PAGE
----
GEORGE LESLIE, of Leslieville. William Leslie, the father of our subject, was of Scottish origin, his birth-place and that of his family being in the Parish of Roquart, Sutherlandshire, Scotland. He was reared upon a farm, and when a young man joined the Rothshire Militia, and served in the County of Tyrone, Ireland, where he married Catharine, eldest daughter of James Beatty, and sister of the Rev. John Beatty, of Cobourg. After his regiment was disbanded he returned home and engaged in agricultural pursuits until October, 1826, when he emigrated to Canada with a family of eight children, and joined the Rev. John Beatty at Streetsville. He settled upon two hundred acres, lot 14, concession 12, of York Township, a portion of which he cleared and improved. In 1837 he commanded a company of York Militia, and served during the campaign. Many years later he drew a pension from the Crown for his services in Ireland. He died in 1877 at Streetsville, leaving a family of eight children. He was a strong Conservative in politics. George Leslie, of Leslieville, was the second son in his father’s family. He was born in Sutherlandshire in 1804, and was twenty-one years of age when he left home and came to York, where he entered the service of the late Hon. George Crookshanks, Commissary General. He remained with him one season, and then for several years acted in the capacity of gardener and florist to the Hon. William Allen, and the Hon. John Henry Dunne, Receiver General. In 1830 he purchased from the Rev. James Beatty, at Streetsville, the old homestead previosly occupied by his father, a portion of which he cleared and improved. In 1837 he removed to Toronto, and took up his residence in an old frame house on King Street East, it being the place where he and Caroline, eldest daughter of Calvin Davis, passed the first nine years of their wedded life, which began in 1836. He soon after established himself in business as a grocer and seed merchant. His first stock of seeds was brought from London, England. Seven years later he transferred his business to the corner of Yonge and Colborne Streets, upon the present site of the Bank of Commerce, where he remained until 1845, when the city purchased the property for $5,000. He then leased from Mr. Charles Small twenty acres of land east of the Don, for a period of twenty-one years; he purchased the land two years later, and, by subsequent purchases, added to it until he now has two hundred acres in a good state of cultivation. Upon this land he began business as a nurseryman, florist, and gardener. The business has increased rapidly until his nursery is now the largest in the Dominion. A portion of his land was surveyed into lots and sold to settlers, thus forming the nucleus of a village. In 1851 he was commissioned Post-master of Leslieville Post-office, which office he still holds. Two years later he was commissioned a magistrate by the Hon. Robert Baldwin, the duties of which office he has ever since discharged with fidelity. When the first fire company was formed in York he became a member. Our subject is at the present time one of the oldest horticulturists in the Dominion, and has been an active member of the Agricultural Society for many years. Although a strong Reformer, he has never neglected his business to engage in political strife. He has two sons and two daughters. His eldest daughter, Caroline, married the eldest son of the Rev. Dr. Jennings, now in charge of the Bank of Commerce at Paris. His second daughter, Esther, married Alexander McDonald Allan, son of the Rev. Mr. Allan, of Goderich, who formerly published the Signal at that place. The eldest son, George, is in partnership with his father in the nursery business, and also a magistrate and Commissioner for taking affidavits. He has been Reeve for the Township of York for five years, and represented St. Lawrence Ward in the City Council for two years. John Knox, the second son, is Clerk of the Township of York, and resides at Eglinton. (vol. II, p. 196)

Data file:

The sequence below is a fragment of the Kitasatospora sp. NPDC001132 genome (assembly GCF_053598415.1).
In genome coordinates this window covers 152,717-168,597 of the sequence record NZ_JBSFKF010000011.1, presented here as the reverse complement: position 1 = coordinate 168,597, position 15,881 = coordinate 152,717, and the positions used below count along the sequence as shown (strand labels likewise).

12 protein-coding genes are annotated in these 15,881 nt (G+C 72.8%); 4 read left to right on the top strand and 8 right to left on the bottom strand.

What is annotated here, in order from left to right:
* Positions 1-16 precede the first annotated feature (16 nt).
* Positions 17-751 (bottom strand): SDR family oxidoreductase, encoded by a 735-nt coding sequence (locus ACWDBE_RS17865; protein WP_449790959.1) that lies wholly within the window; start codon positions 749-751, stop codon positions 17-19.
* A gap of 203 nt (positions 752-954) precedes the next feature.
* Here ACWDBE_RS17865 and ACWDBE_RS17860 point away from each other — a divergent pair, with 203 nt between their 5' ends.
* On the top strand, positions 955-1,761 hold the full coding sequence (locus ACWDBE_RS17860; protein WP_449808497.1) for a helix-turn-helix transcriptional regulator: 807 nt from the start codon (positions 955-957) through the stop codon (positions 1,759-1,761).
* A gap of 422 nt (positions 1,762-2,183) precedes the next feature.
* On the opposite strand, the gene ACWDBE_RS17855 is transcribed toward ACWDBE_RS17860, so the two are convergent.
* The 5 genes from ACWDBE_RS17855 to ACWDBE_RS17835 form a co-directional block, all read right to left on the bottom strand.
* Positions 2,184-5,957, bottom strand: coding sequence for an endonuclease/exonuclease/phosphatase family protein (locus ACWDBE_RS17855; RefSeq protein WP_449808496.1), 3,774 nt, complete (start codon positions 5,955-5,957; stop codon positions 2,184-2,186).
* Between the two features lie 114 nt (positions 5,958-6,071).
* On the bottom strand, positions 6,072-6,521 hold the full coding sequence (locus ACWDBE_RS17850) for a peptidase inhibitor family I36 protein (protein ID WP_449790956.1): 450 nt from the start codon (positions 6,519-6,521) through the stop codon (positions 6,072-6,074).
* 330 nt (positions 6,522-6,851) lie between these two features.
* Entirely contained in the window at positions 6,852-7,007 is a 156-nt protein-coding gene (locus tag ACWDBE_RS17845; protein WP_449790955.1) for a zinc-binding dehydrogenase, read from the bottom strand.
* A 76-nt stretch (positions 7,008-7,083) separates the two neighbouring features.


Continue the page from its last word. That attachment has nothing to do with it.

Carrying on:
JAMES LESSLIE. The events embodied in that portion of Canadian history which occupied the period immediately preceding, and that which followed, the Rebellion of 1837-8 had the effect of bringing many men into publicity who, but for the extreme display of faction which those events created, would most likely have desired to keep aloof from public affairs. To this class of men the subject of this brief memoir belonged, and having in early life formed an intimate acquaintance with the leader of that Rebellion, it would be strange indeed if he had failed to imbibe some of the strong political principles that lay then undeveloped in the mind of William Lyon Mackenzie. James Lesslie was born at Dundee, Scotland, in 1802, being the son of Edward and Grace (Watson) Lesslie. His father was a bookseller and stationer, and being what is known as well-provisioned in life gave his family a good education, of which, as results proved, James took no small advantage. In the year 1820 Mr. Lesslie, sen’r, decided on emigration, and chartered a vessel which was to convey himself and large family, numbering twelve souls in all, together with household effects and his goods, to the New World. Owing to the illness of the mother, however, they were detained some months; but, in the meantime, the second eldest son, John, in company with William Lyon Mackenzie – who had previously been in the employ of Mr. Lesslie, sen’r, as book-keeper – sailed for Canada, and by the time the remainder of the family arrived, he was already engaged in business in York, now Toronto. After a prolonged voyage of seventy days James, with a younger brother and sister, arrived at Kingston, where he remained. The rest of the family came out next year, going forward to York. Our subject commenced business in Kingston in the book and stationery line, which he conducted there for four years, removing from thence to York, John going to Dundas, where a branch of the business was opened. This was in 1826, and in 1833 the firm, Lesslie & Sons, purchased property near the locality of the Globe office, and thereon erected their business premises. The causes which contributed to the Rebellion were at this time shaping themselves, and thinking men admitted the approach of a great crisis. Mr. Lesslie’s sympathies were undoubtedly with the Reformers, though no evidence is apparent that he gave any active assistance to the rebels; but this fact did not prevent him from being subjected to persecution by the parties in power during the week of the Rebellion. His premises were taken possession of by the Government, and he himself arrested and imprisoned, with his brother William. They were released after an incarceration of a fortnight and enabled to return to their business. A few weeks after William, going on business by stage to Montreal, was again arrested and imprisoned in Kingston Jail without any charge against him and treated as a criminal for about ten days. About the period of the arrival of Lord Durham as Governor-General, the publication of the Examiner commenced by Sir Francis Hincks, which afterwards came into the hands of Mr. Lesslie in 1844, and was conducted by him for ten years, until the settlement of the question of the Clergy Reserves. He was also connected with the Peoples’ Bank – the first Bank on the Scotch principle in Upper Canada – and for five years held the position of President. He was commissioned a Justice of the Peace, and was an Alderman of the first City Council. In 1858 he retired from business, and took up his residence at his rural retreat in Eglinton, and now, in his eighty-second year, he devotes his well-earned leisure to books and the management of a small farm. (vol. II, p. 197)